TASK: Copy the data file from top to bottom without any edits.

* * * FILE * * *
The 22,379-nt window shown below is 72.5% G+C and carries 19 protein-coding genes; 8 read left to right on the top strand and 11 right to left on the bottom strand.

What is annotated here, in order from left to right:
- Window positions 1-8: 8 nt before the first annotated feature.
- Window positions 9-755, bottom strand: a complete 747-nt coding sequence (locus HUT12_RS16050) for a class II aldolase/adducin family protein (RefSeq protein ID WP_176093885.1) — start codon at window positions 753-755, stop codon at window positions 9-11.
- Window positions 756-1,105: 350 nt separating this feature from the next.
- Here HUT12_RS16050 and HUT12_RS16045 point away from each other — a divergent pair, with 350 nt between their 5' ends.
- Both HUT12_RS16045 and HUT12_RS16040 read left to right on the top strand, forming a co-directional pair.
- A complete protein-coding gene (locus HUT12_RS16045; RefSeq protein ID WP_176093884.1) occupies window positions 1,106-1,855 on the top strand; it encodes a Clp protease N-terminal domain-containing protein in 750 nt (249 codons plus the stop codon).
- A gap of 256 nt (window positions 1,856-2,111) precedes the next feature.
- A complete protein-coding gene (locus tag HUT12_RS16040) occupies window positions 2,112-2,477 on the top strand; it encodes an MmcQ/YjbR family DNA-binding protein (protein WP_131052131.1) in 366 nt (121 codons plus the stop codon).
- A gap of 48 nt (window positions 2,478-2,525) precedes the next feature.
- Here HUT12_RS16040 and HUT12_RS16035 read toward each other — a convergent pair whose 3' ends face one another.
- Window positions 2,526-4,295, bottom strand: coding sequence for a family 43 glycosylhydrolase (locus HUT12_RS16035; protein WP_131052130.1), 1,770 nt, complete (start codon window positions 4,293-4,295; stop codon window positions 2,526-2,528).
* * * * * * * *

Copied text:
The 22,379-nt window shown below is 72.5% G+C and carries 19 protein-coding genes; 8 read left to right on the top strand and 11 right to left on the bottom strand.

What is annotated here, in order from left to right:
- Window positions 1-8: 8 nt before the first annotated feature.
- Window positions 9-755, bottom strand: a complete 747-nt coding sequence (locus HUT12_RS16050) for a class II aldolase/adducin family protein (RefSeq protein ID WP_176093885.1) — start codon at window positions 753-755, stop codon at window positions 9-11.
- Window positions 756-1,105: 350 nt separating this feature from the next.
- Here HUT12_RS16050 and HUT12_RS16045 point away from each other — a divergent pair, with 350 nt between their 5' ends.
- Both HUT12_RS16045 and HUT12_RS16040 read left to right on the top strand, forming a co-directional pair.
- A complete protein-coding gene (locus HUT12_RS16045; RefSeq protein ID WP_176093884.1) occupies window positions 1,106-1,855 on the top strand; it encodes a Clp protease N-terminal domain-containing protein in 750 nt (249 codons plus the stop codon).
- A gap of 256 nt (window positions 1,856-2,111) precedes the next feature.
- A complete protein-coding gene (locus tag HUT12_RS16040) occupies window positions 2,112-2,477 on the top strand; it encodes an MmcQ/YjbR family DNA-binding protein (protein WP_131052131.1) in 366 nt (121 codons plus the stop codon).
- A gap of 48 nt (window positions 2,478-2,525) precedes the next feature.
- Here HUT12_RS16040 and HUT12_RS16035 read toward each other — a convergent pair whose 3' ends face one another.
- Window positions 2,526-4,295, bottom strand: coding sequence for a family 43 glycosylhydrolase (locus HUT12_RS16035; protein WP_131052130.1), 1,770 nt, complete (start codon window positions 4,293-4,295; stop codon window positions 2,526-2,528).